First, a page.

Customers Demand Electronic Links

Nov. 1, 2000
The Associated Equipment Distributors' recent executive forum on electronic commerce illustrated the Internet's fast-growing role in the construction

The Associated Equipment Distributors' recent executive forum on electronic commerce illustrated the Internet's fast-growing role in the construction industry, including rentals.

At last year's forum on rentals, the question of whether e-commerce would play an important role in our industry was raised frequently. That question is now moot. The theme of the debate is no longer whether e-commerce will be important. That's like debating the merits of electricity. It's now a matter of how to use it.

Keynote speaker Timothy Perini of e-Bricks brought up some interesting points:

The U.S. construction industry annually incurs about $1.5 trillion in courier costs, $5.4 trillion in reprographic costs and $660 billion in travel expenses. These costs can be reduced dramatically through electronic communication.

The Internet is inexpensive to use compared with large server-based networks or PC-based software systems, and a lot of applications are free. This can level the playing field for many small companies.

The pressure to use technology will pervade the supply chain, forcing even reluctant participants to wire up. Eighty-two percent of respondents to a survey of American Subcontractor Association members use e-mail daily, and the average Internet user among the respondents spends more than five hours per week online, primarily for business purposes.

Buyers of equipment can reduce processing costs up to 70 percent, get access to more sellers, find better prices and more timely deliveries, and access links to estimating and cost-accounting systems. Sellers can reduce processing costs, access more buyers, lower customer acquisition costs and get paid quicker. The Internet doesn't address the local nature of the business, but it can solve the need for up-to-date data and facilitate the locating of hard-to-find products.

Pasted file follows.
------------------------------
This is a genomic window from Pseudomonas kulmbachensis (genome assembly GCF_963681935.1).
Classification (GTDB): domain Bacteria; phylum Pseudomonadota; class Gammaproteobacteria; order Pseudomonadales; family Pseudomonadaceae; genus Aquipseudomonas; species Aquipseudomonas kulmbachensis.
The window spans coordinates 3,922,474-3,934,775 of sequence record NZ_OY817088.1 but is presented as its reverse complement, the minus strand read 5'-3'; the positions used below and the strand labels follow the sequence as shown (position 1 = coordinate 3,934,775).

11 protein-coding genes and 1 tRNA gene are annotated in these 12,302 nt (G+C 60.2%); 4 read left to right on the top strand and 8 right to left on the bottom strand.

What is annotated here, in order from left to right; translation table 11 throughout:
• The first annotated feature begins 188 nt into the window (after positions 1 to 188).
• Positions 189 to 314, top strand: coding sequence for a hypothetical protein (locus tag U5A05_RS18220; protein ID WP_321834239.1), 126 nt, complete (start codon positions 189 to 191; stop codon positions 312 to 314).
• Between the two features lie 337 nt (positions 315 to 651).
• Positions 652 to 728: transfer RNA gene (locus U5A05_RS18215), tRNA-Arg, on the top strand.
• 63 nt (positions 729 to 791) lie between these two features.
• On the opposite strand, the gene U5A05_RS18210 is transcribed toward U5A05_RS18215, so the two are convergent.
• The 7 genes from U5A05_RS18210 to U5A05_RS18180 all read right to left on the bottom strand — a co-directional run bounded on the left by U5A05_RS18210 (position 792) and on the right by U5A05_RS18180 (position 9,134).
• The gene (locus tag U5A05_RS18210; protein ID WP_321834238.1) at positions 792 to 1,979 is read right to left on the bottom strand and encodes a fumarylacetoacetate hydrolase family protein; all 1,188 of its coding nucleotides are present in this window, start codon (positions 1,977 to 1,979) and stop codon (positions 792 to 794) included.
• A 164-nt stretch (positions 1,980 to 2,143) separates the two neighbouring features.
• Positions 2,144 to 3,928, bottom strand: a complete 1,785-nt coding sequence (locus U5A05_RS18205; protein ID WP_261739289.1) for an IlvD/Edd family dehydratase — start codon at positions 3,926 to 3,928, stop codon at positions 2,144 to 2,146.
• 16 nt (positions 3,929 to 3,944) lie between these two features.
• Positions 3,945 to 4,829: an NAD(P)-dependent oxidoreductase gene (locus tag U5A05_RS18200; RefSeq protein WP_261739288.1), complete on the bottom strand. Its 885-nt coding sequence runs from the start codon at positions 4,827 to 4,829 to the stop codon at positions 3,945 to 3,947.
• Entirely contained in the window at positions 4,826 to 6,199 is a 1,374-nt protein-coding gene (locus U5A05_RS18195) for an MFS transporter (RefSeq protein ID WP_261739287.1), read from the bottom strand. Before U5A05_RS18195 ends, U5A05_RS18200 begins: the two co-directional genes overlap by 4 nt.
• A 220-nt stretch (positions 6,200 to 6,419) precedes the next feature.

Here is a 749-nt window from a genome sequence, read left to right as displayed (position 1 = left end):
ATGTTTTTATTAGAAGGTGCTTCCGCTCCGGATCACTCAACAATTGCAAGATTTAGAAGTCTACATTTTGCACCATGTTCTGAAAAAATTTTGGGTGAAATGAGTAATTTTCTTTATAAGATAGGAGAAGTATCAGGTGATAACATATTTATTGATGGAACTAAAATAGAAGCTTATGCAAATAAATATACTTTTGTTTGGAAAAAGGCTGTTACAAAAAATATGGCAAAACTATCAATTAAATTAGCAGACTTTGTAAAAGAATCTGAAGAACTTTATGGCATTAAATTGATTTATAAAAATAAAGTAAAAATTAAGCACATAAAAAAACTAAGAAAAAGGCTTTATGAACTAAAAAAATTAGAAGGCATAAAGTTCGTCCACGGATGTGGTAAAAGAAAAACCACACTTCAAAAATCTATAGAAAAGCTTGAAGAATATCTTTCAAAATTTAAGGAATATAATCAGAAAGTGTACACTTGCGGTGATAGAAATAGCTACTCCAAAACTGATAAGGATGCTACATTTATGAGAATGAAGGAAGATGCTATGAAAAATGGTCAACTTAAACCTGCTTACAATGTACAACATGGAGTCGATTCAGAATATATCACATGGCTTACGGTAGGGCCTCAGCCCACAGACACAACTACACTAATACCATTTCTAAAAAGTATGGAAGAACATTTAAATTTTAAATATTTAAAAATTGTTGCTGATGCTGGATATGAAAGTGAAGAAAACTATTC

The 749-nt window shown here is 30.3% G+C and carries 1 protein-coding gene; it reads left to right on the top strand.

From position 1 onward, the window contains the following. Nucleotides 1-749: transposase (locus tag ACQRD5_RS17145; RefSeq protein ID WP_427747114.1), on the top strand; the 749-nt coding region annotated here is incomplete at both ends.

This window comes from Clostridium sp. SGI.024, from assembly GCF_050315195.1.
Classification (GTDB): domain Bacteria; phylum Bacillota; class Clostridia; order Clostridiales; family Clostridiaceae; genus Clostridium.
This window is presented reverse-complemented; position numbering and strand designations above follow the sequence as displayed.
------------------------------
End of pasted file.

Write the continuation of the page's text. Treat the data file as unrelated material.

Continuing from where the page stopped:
A five-contractor panel discussed how they use the Internet. They reported that an increasing number of contractors are buying laptop computers for their job foremen. Those foremen value speed of communication. The biggest problem they face is unexpected breakdowns, especially in the middle of the night or on weekends. The ability to access the inventory of their rental suppliers can help them make immediate decisions on how to solve a breakdown problem.

Contractors say the speed of obtaining information is as important to them as the content itself. "We did a study of mechanics doing repairs and discovered that, while a machine is down, easily a third to a half of their time is spent gathering information," one contractor said. In addition to mechanical diagnosis, they spend a lot of time looking for service manuals and parts information. Being set up electronically can speed the process.

E-mail is becoming increasingly important, the contractors emphasized. Construc-tion is a collaborative effort that might require communication involving contractors and subcontractors, manufacturers, distributors, rental companies, engineers, architects and other suppliers. The ability to share information with many parties saves time and money and maximizes efficiency.

Nothing can replace the importance of taking time to get to know customers and understand their processes and needs. But, increasingly, a certain level of electronic proficiency is being expected and demanded by customers. Falling behind can put you at a competitive disadvantage.